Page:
A Background in Music Shapes Elliot Reed's Laboratory
Art Young Artists 2022

A Background in Music Shapes Elliot Reed's Laboratory

Artist and director Elliot Reed’s website and Instagram is his name followed by the word “laboratory” or “labs.” Labs are for experimenting and researching—and playing. Reed’s background is music (he used to have a solo electronic music project) and his grandmother certainly knew how to play: “My grandmother was a church organist growing up, which was really impressive to me as a kid. I remember she’d always leave in the middle of service to go play a giant pipe organ,” they tell me. “She would play the hymns and stuff on this huge, hundred-year-old thing. She taught me how to play piano when I was really young.” Reed was born in Milwaukee and lives in New York City, where their practice includes video, sculpture, choreography, installation and performance. Just as he feels that his experience with his grandmother’s craft began before she even got out of her seat, his recent work has expanded the timeline of performance. “My desire to do more elaborate things on stage and for an audience took me further and further away from instruments and more into experimenting with different kinds of live art making.” His exhibition “Three Works” at OCDChinatown is also considered performance, in a broad sense: without a beginning and an end, without a performer, without a stage, without a script.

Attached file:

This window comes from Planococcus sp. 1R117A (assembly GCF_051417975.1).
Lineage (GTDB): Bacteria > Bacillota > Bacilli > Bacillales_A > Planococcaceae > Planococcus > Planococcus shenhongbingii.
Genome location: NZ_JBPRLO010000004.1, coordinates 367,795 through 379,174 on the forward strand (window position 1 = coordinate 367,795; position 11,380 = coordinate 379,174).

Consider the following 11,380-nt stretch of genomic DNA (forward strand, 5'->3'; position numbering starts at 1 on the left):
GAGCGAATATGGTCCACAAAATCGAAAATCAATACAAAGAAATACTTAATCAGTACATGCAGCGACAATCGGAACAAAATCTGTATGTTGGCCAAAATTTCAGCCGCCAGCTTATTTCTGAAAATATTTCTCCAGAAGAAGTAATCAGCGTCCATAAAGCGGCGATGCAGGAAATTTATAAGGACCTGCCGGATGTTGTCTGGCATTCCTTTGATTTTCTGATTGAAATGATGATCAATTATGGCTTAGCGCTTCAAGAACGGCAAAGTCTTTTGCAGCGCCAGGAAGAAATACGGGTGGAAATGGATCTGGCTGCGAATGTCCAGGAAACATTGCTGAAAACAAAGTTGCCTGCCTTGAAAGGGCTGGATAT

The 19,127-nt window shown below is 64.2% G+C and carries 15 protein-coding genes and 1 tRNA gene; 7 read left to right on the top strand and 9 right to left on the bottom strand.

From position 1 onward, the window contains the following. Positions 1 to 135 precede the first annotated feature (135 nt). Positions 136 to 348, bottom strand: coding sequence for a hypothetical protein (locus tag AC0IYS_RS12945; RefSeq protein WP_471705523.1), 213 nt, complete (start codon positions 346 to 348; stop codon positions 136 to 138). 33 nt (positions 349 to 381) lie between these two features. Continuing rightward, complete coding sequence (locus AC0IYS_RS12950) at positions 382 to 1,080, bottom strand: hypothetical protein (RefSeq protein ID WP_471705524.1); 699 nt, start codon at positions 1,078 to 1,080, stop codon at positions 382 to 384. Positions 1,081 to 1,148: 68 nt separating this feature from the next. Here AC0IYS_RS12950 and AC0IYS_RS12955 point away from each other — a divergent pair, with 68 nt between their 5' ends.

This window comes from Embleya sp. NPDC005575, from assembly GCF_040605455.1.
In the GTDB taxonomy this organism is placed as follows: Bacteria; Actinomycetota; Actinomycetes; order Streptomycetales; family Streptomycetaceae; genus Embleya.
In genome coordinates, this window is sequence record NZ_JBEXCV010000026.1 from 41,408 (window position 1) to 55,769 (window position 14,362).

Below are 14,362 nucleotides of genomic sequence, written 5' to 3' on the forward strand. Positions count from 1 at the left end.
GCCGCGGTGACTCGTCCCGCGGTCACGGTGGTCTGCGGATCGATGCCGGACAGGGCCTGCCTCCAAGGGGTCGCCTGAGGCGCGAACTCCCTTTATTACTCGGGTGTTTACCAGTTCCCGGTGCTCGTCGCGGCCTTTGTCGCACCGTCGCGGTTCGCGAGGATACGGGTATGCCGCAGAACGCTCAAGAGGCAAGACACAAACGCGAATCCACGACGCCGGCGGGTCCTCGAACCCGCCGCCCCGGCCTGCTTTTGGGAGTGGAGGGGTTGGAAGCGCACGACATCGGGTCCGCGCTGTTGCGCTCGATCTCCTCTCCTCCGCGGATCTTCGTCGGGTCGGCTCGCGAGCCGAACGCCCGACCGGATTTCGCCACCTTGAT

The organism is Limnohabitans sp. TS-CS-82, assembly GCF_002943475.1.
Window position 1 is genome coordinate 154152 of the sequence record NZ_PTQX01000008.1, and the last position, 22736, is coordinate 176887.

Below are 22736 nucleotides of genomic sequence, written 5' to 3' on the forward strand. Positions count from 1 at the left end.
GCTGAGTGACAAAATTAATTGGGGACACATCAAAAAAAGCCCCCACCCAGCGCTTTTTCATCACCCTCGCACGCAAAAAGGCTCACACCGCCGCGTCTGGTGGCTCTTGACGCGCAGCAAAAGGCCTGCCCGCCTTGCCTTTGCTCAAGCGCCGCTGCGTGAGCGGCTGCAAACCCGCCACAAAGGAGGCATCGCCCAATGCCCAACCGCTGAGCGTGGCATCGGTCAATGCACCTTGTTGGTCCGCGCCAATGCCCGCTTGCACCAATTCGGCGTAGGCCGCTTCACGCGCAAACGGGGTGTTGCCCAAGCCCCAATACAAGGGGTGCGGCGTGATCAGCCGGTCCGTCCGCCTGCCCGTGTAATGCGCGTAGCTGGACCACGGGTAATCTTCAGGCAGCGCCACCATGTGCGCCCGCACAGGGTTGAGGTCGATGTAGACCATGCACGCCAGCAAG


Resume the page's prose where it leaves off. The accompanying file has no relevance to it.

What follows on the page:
Elliot Reed obliges the camera by filling his mostly vacant Brooklyn studio with movement and cowbell.

Creativity under conditions of constraint took a sharp turn in 2020. As part of “This Longing Vessel: Studio Museum: Artists in Residence 2019–20,” presented at MoMA PS1, Reed showed Duets, four livestreamed performances that took the requirements of public-health guidelines as a “formal challenge,” a far cry from their regular work, which tends to involve people gathering together at bars or museums or galleries. “We were doing live mixing of the video that was going to the stream. So there’s this double spectacle happening,” he reflects on the process. “That question or play, figuring out how to aestheticize the livestream or how to add another layer of artfulness and creativity to something that could have been a restriction—all while acknowledging the bounds of the form—was interesting to me.”